What are bronchodilators?

Bronchodilators relieve asthma symptoms by relaxing the muscle bands that tighten around the airways. This action rapidly opens the airways, letting more air come in and out of the lungs. As a result, breathing improves. Bronchodilators also help clear mucus from the lungs. As the airways open, the mucus moves more freely and can be coughed out more easily.

What are the forms of bronchodilators?

There are two forms of bronchodilators:

  • Short-acting bronchodilators (albuterol) relieve or stop asthma symptoms. You use your “rescue inhaler” to stop an asthma attack.
  • Long-acting bronchodilators help control asthma symptoms by keeping the airways open for 12 hours. You use these inhalers every day to prevent asthma attacks.

What are the two main types of bronchodilator medicines?

There are beta 2-agonists (short- and long-acting forms) and anticholinergics.

Short-acting beta 2-agonists (also called SABAs)

In inhaled forms, these medications include:

  • Albuterol (Proventil® HFA, Ventolin® HFA, ProAir®HFA, Accuneb®).
  • Levalbuterol (Xoponex® HFA, Xoponex® nebulizer solution).
  • Albuterol and ipratropium bromide combination (DuoNeb® solution, Combivent Respimat®).

Short-acting beta 2-agonists (SABAs) are called "reliever" or "rescue" medicines because they stop asthma symptoms very quickly by opening the airways. These are the best medications for treating sudden and severe or new asthma symptoms. They work within 15 to 20 minutes and last four to six hours. They are also the medicines to use 15 to 20 minutes before exercise to prevent exercise-induced asthma symptoms. If you need to use your short-acting beta 2-agonists more than twice per week, talk to your doctor. This is a sign of unstable asthma and your doctor may want to change the dose of the long-term control medicines you take.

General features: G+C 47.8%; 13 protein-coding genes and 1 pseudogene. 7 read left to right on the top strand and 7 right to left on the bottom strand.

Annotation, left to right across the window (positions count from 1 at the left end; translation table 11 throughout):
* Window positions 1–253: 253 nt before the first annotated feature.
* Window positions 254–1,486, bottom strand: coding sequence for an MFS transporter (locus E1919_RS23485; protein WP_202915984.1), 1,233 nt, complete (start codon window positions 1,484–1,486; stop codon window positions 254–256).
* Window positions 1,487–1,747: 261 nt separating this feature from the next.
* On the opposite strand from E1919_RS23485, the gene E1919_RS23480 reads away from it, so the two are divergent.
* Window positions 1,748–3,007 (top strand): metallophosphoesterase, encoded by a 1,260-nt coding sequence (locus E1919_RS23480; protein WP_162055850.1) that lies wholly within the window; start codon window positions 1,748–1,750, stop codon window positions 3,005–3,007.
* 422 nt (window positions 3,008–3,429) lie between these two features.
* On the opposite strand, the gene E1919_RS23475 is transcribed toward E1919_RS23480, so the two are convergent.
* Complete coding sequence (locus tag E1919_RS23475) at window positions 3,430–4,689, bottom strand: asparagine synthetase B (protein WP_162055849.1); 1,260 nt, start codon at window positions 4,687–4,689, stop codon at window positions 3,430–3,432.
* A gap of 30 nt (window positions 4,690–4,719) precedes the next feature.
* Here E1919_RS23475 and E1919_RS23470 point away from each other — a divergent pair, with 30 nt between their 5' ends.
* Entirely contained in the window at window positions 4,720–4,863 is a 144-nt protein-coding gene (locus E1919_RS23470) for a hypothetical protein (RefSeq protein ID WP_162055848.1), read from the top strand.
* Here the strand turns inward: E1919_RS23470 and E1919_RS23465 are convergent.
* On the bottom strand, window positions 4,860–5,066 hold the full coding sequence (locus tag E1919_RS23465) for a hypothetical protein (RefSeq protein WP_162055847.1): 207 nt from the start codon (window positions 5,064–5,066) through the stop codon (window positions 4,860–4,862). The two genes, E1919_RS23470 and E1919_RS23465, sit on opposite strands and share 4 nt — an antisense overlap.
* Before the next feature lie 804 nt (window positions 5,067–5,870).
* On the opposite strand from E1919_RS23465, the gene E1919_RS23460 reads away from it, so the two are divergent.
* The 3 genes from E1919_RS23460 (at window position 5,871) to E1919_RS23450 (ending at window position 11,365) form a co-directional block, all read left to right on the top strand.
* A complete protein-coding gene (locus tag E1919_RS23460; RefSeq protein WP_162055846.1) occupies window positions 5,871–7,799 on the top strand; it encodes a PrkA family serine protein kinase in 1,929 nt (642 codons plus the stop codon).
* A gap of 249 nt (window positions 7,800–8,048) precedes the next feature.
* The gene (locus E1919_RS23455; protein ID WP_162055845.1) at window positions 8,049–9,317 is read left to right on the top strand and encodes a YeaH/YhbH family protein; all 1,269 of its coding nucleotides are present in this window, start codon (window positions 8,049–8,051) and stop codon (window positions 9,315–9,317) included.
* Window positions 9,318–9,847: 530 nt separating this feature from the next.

Long-acting beta-2 agonists (also called LABAs)

These medications include:

  • Salmeterol (Serevent®).
  • Formoterol (Foradil®).
  • Combination medications: salmeterol and fluticasone (Advair®); formoterol and budesonide (Symbicort®); formoterol and mometasone (Dulera®); vilanterol and fluticasone (Breo®); salmeterol and fluticasone (Wixela Inhub ®); and salmeterol and fluticasone (Airduo ®). These contain both the long-acting beta agonist and an inhaled corticosteroid.

Salmeterol (Serevent®), formoterol (Perforomist®) nebulizer solution, and arformoterol (Brovana®) nebulizer solution are the available inhaled long-acting beta 2-agonists. They are used twice a day to maintain open airways for long-term control, and they must be used with an inhaled corticosteroid for the treatment of asthma. They have also been shown to be helpful in treating exercise-induced asthma. They are available in dry powder inhaler (DPI) form and nebulizer form.

Side effects of beta 2-agonists include:

  • Nervous or shaky feeling.
  • Overexcitement or hyperactivity.
  • Increased heart rate.
  • Upset stomach (rare).
  • Trouble sleeping (rare).

Albuterol, a short-acting beta 2-agonist, is also available in pills or syrups. In these forms, the medication tends to have more side effects because they are given in higher dosages and are absorbed through the bloodstream to get to the lungs. Inhaled forms are preferred because they are deposited directly in the lungs and therefore have fewer side effects.